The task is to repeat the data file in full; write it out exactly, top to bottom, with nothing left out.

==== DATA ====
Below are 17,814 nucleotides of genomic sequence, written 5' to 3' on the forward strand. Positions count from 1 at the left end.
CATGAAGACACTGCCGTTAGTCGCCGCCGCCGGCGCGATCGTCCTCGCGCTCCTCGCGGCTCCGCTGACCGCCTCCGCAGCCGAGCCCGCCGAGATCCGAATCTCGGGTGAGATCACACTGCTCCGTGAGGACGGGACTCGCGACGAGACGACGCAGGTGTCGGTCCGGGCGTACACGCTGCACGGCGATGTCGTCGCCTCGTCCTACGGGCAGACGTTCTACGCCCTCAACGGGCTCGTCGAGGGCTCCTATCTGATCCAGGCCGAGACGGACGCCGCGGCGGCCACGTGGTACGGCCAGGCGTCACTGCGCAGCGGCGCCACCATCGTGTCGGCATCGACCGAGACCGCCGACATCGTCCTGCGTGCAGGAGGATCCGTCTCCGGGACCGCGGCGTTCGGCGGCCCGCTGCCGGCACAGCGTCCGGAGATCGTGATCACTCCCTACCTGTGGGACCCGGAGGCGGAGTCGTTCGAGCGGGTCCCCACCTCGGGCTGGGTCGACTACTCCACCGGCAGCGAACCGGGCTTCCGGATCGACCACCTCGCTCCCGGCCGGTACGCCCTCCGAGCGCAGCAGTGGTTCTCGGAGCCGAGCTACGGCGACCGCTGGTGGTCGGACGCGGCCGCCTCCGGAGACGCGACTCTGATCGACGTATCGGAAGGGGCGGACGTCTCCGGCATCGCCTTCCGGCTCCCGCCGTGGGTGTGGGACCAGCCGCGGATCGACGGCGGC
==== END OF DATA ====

Below are 17,814 nucleotides of genomic sequence, written 5' to 3' on the forward strand. Positions count from 1 at the left end.
CATGAAGACACTGCCGTTAGTCGCCGCCGCCGGCGCGATCGTCCTCGCGCTCCTCGCGGCTCCGCTGACCGCCTCCGCAGCCGAGCCCGCCGAGATCCGAATCTCGGGTGAGATCACACTGCTCCGTGAGGACGGGACTCGCGACGAGACGACGCAGGTGTCGGTCCGGGCGTACACGCTGCACGGCGATGTCGTCGCCTCGTCCTACGGGCAGACGTTCTACGCCCTCAACGGGCTCGTCGAGGGCTCCTATCTGATCCAGGCCGAGACGGACGCCGCGGCGGCCACGTGGTACGGCCAGGCGTCACTGCGCAGCGGCGCCACCATCGTGTCGGCATCGACCGAGACCGCCGACATCGTCCTGCGTGCAGGAGGATCCGTCTCCGGGACCGCGGCGTTCGGCGGCCCGCTGCCGGCACAGCGTCCGGAGATCGTGATCACTCCCTACCTGTGGGACCCGGAGGCGGAGTCGTTCGAGCGGGTCCCCACCTCGGGCTGGGTCGACTACTCCACCGGCAGCGAACCGGGCTTCCGGATCGACCACCTCGCTCCCGGCCGGTACGCCCTCCGAGCGCAGCAGTGGTTCTCGGAGCCGAGCTACGGCGACCGCTGGTGGTCGGACGCGGCCGCCTCCGGAGACGCGACTCTGATCGACGTATCGGAAGGGGCGGACGTCTCCGGCATCGCCTTCCGGCTCCCGCCGTGGGTGTGGGACCAGCCGCGGATCGACGGCGGC